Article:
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Thermal Modulation of Monoamine Levels Influence Fish Stress and Welfare
Sanhueza, Nataly (Universidad de Concepción. Centro Interdisciplinario para la Investigación Acuicola (Chile))
Donoso, Andrea (Universidad de Concepción. Centro Interdisciplinario para la Investigación Acuicola (Chile))
Aguilar, Andrea (Universidad de Concepción. Centro Interdisciplinario para la Investigación Acuicola (Chile))
Farlora, Rodolfo (Universidad de Valparaíso. Facultad de Ciencias. Instituto de Biologia (Chile))
Carnicero, Beatriz (Universidad de Concepción. Centro Interdisciplinario para la Investigación Acuicola (Chile))
Míguez, Jesús Manuel (Universidade de Vigo. Facultade de Bioloxía. Departamento de Bioloxía Funcional e Ciencias de Saúde)
Tort Bardolet, Lluís (Universitat Autònoma de Barcelona. Departament de Biologia Cel·lular, Immunologia i Fisiologia Animal)
Valdes, Juan Antonio (Universidad Andrés Bello. Facultad de Ciencias de la Vida. Departamento de Ciencias Biológicas (Chile))
Boltana, Sebastian (Universidad de Concepción. Centro Interdisciplinario para la Investigación Acuicola (Chile))

Date: 2018
Abstract: Fish are ectotherm organisms that move through different thermal zones according to their physiological requirements and environmental availability, a behavior known as thermoregulation. Thermoregulation in ectothermic animals is influenced by their ability to effectively respond to thermal variations. While it is known that ectotherms are affected by thermal changes, it remains unknown how physiological and/or metabolic traits are impacted by modifications in the thermal environment. In captivity (land-based infrastructures or nets located in the open sea), fish are often restricted to spatially constant temperature conditions within the containment unit and cannot choose among different thermal conditions for thermoregulation. In order to understand how spatial variation of temperature may affect fish welfare and stress, we designed an experiment using either restricted or wide thermal ranges, looking for changes at hormonal and molecular levels. Also, thermal variability impact on fish behavior was measured. Our results showed that in Atlantic salmon (Salmo salar), a wide thermal range (ΔT 6. 8°C) was associated with significant increases in monoamines hormone levels and in the expression of clock genes. Aggressive and territoriality behavior decreased, positively affecting parameters linked to welfare, such as growth and fin damage. In contrast, a restricted thermal range (ΔT 1. 4°C) showed the opposite pattern in all the analyzed parameters, therefore, having detrimental effects on welfare. In conclusion, our results highlight the key role of thermal range amplitude on fish behavior and on interactions with major metabolism-regulating processes, such as hormone performance and molecular regulatory mechanisms that have positive effects on the welfare.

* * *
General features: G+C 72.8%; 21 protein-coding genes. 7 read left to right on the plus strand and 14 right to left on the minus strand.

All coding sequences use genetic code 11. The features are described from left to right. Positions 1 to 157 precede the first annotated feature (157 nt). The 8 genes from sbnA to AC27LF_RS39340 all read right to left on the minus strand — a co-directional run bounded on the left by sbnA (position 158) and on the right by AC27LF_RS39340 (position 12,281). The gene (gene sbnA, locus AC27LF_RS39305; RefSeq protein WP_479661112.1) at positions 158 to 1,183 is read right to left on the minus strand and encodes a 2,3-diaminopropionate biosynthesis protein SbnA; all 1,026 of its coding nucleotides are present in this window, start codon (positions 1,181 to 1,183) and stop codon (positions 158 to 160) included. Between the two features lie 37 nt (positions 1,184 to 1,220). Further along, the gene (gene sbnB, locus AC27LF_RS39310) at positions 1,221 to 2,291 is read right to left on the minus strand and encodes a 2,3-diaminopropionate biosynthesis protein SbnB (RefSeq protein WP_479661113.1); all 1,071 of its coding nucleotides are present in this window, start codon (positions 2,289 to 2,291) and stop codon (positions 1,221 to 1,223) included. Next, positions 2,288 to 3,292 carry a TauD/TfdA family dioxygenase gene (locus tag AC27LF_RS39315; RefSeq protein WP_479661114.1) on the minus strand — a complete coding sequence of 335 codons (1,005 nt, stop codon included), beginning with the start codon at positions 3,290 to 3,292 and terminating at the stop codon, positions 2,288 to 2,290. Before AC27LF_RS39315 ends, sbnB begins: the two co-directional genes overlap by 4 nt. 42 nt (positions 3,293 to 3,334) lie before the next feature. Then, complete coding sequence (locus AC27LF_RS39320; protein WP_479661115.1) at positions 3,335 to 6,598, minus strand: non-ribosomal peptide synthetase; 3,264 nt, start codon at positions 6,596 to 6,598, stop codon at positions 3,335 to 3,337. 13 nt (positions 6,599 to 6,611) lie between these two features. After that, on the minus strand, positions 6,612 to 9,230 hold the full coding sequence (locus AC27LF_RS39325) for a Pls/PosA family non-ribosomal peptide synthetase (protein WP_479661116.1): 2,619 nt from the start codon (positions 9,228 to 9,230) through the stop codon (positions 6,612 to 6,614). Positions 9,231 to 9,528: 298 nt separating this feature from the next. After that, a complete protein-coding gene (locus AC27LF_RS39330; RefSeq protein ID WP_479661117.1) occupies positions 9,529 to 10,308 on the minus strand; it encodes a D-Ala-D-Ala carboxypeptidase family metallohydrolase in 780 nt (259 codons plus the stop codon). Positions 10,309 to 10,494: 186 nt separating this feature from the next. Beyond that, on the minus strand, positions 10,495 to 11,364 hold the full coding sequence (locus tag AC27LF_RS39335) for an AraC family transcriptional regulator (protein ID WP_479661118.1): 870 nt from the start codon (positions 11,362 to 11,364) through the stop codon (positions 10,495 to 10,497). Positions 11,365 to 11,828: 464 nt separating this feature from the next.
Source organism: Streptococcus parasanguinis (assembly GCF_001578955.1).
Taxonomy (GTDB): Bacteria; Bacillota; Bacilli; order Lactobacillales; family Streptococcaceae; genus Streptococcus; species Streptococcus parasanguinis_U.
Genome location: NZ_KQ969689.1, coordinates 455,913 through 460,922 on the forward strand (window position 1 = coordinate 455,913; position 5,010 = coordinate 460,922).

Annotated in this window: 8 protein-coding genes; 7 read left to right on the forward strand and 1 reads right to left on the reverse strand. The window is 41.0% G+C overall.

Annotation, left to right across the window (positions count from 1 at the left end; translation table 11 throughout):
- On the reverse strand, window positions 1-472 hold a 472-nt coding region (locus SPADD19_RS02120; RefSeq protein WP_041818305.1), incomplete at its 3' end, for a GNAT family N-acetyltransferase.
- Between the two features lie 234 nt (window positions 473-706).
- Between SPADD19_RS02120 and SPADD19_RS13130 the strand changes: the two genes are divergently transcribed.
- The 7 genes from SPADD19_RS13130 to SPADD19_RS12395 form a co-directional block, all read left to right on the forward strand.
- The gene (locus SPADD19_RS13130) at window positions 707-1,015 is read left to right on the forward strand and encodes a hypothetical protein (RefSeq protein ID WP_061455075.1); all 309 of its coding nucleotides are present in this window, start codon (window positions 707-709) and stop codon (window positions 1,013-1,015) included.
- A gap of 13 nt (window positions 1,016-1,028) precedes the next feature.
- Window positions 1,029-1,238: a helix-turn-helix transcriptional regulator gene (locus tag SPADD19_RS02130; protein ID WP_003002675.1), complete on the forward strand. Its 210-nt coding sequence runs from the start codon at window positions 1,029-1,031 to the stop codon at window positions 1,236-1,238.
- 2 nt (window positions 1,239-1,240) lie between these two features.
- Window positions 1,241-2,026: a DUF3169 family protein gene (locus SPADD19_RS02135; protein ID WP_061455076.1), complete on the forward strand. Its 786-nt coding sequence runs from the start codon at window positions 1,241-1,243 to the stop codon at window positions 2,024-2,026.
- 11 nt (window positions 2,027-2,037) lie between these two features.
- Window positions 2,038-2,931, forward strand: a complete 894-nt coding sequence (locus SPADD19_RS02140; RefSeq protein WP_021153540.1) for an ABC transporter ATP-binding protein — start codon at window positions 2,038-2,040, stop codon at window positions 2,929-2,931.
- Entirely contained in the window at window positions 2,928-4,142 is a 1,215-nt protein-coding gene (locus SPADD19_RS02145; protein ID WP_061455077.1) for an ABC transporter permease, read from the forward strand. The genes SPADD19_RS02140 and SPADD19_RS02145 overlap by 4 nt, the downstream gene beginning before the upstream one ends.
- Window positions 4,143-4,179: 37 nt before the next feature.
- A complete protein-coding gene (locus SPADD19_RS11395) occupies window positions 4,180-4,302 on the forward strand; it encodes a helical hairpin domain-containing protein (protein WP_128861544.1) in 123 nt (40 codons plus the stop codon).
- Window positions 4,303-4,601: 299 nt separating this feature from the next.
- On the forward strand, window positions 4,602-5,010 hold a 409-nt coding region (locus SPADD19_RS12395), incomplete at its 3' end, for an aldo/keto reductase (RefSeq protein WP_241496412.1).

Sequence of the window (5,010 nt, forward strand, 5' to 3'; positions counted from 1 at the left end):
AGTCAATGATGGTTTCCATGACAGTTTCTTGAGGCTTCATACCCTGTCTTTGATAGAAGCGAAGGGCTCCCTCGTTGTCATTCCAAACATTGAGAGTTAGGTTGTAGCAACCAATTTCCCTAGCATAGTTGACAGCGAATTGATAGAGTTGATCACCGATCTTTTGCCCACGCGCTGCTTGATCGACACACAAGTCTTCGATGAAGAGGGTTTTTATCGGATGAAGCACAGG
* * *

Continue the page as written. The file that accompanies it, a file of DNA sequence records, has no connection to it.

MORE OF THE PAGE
Rights: Aquest document està subjecte a una llicència d'ús Creative Commons. Es permet la reproducció total o parcial, la distribució, la comunicació pública de l'obra i la creació d'obres derivades, fins i tot amb finalitats comercials, sempre i quan es reconegui l'autoria de l'obra original. Creative Commons
Language: Anglès.
Document: article ; recerca ; publishedVersion
Subject: Confinement ; Fish husbandry ; Behavior ; HPI-axis ; Thermoregulation
Published in: Frontiers in Endocrinology, Vol. 9 (December 2018) , art. 717, ISSN 1664-2392

PMID: 30559717
DOI: 10.3389/fendo.2018.00717


17 p, 4.1 MB

The record appears in these collections:
Articles > Research articles
Articles > Published articles

 Record created 2019-07-01, last modified 2019-08-01



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